Vitenbergs: every investment is vital for Latvia’s national economy

Investments are the foundation for a free market economy and every investment is vital for Latvia’s national economy, said chairman of Saeima’s Economic, Agricultural, Environmental and Regional Policy Committee Jānis Vitenbergs.

Kaljulaid in Antarctica: We enable Estonians to work online from anywhere

Visiting Antarctica, Estonian President Kersti Kaljulaid intends to do her daily work demonstrating the geographical flexibility working online can give. The head of state also pointed to the alarming speed of climate change visible in the far south.

Producer price level in Latvia’s industry declines 1.1% in December

In December 2019 the level of producer prices in the Latvian industry has reduced by 0.4 %. The level of prices of products sold on the domestic market has dropped by 0.2 %, and prices of exported products by – 0.6 %.

Moneyval report: Latvia has generally completed issued recommendations

Moneyval Committee of Experts on the Evaluation of Money Laundering and Terrorist Financing Measures of the Council of Europe has upgraded its report regarding Latvia completing the 11 recommendations it was previously presented, according to published information.

Russian energy advantage in Baltics should be stopped, says Energy Commissioner

Baltic power producers are subjected to European Union’s emissions tax, while Russian and Belarusian producers are not despite all competing on the Baltic market. Energy Commissioner Kadri Simson believes that this should be solved.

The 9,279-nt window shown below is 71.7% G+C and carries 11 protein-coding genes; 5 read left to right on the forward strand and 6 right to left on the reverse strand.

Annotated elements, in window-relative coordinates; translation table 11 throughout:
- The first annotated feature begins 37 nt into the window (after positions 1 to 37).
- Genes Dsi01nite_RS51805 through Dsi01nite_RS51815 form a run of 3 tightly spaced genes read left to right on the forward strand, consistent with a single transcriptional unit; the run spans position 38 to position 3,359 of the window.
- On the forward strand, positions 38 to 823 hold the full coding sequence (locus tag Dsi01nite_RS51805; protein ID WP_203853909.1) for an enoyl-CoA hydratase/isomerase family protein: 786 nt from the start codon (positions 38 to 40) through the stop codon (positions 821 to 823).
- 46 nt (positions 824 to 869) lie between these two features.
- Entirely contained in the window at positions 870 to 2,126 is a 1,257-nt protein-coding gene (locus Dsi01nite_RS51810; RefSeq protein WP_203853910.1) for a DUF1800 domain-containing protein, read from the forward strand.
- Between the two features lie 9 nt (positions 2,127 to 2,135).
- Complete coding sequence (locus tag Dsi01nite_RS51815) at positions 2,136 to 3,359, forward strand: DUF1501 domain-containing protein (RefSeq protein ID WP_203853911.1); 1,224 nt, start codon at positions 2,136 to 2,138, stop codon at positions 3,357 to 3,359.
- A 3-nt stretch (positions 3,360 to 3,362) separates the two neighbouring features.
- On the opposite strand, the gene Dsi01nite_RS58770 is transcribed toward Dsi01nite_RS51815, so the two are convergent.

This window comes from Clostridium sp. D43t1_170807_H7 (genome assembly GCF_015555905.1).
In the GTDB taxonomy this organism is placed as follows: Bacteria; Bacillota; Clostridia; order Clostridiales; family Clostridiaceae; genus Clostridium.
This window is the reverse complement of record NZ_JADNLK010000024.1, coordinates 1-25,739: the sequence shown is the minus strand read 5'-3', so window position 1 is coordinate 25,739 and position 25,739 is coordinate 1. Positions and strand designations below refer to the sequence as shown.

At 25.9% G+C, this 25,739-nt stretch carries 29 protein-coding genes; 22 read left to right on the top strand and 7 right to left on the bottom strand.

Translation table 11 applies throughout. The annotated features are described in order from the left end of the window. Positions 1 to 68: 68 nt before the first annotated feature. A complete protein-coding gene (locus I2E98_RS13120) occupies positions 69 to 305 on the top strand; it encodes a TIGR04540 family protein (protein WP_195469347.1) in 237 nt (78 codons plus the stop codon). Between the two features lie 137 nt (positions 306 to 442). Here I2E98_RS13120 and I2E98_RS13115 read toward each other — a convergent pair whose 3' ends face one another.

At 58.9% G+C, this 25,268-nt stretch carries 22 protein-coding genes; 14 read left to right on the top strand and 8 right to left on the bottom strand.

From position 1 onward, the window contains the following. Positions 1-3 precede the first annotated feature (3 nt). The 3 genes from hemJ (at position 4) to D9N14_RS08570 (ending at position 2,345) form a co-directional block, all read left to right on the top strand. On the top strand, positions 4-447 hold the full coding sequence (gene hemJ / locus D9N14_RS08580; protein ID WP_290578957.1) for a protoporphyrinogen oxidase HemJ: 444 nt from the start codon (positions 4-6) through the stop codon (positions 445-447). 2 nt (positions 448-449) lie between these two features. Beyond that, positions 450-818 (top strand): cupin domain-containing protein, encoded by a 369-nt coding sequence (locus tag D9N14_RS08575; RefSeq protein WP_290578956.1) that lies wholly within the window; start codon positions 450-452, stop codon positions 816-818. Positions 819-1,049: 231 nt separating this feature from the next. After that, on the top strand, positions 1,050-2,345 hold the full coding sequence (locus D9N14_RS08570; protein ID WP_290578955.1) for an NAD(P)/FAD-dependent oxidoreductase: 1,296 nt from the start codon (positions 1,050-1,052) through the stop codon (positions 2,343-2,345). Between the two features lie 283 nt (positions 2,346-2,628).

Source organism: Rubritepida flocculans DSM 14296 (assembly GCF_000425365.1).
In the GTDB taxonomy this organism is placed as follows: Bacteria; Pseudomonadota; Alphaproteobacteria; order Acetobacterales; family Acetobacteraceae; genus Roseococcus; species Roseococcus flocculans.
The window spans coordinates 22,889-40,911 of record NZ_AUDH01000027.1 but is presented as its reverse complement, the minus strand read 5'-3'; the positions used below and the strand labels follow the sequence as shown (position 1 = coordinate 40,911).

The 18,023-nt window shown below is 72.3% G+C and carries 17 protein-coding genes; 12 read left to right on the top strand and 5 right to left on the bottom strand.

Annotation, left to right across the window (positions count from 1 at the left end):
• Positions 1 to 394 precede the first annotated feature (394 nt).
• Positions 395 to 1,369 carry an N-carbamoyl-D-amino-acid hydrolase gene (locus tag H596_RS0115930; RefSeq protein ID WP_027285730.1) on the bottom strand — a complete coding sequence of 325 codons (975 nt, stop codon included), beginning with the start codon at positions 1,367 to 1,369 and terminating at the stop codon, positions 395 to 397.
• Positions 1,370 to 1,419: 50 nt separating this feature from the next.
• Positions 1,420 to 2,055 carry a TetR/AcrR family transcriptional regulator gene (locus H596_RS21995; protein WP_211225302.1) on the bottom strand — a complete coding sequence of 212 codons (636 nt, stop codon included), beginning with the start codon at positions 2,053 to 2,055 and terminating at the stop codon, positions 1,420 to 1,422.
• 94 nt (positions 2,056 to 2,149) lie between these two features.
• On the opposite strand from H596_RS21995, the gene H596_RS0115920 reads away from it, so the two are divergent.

Employee reduction at Latvian Railway started at the end of 2019

Latvian Railway had commenced reassessment of its functions and operations in the second half of 2019. This is why the reduction of the number of employees commenced gradually at the end of 2019, as reported by LDz representative Ella Pētermane.

Those with voting rights are slow to sign referendum for municipal election regulations

Between 16 and 21 January, a total of 1 137 people with voting rights cast their votes in favour of the referendum intended to introduce changes to regulations that govern snap municipal elections, as reported by Latvian Central Election Commission representative Laura Zaharova.

Video: Thunberg and Trump clash over climate in Davos

«Our emissions have to stop» versus «import our oil and natural gas» – these were the conflicting calls from Swedish climate activist Greta Thunberg and U.S. President Donald Trump in the World Economic Forum.

Kariņš: the minister should not ease requirements for State Police chief candidates to appoint someone specific

Easing requirements for candidates wishing to become chief of State Police is unacceptable, and such behaviour creates suspicions that something is wrong with the process, said Latvian Prime Minister Krišjānis Kariņš in an interview to LTV programme Rīta Panorāma on Wednesday, 22 January.


Do NOT follow this link or you will be banned from the site!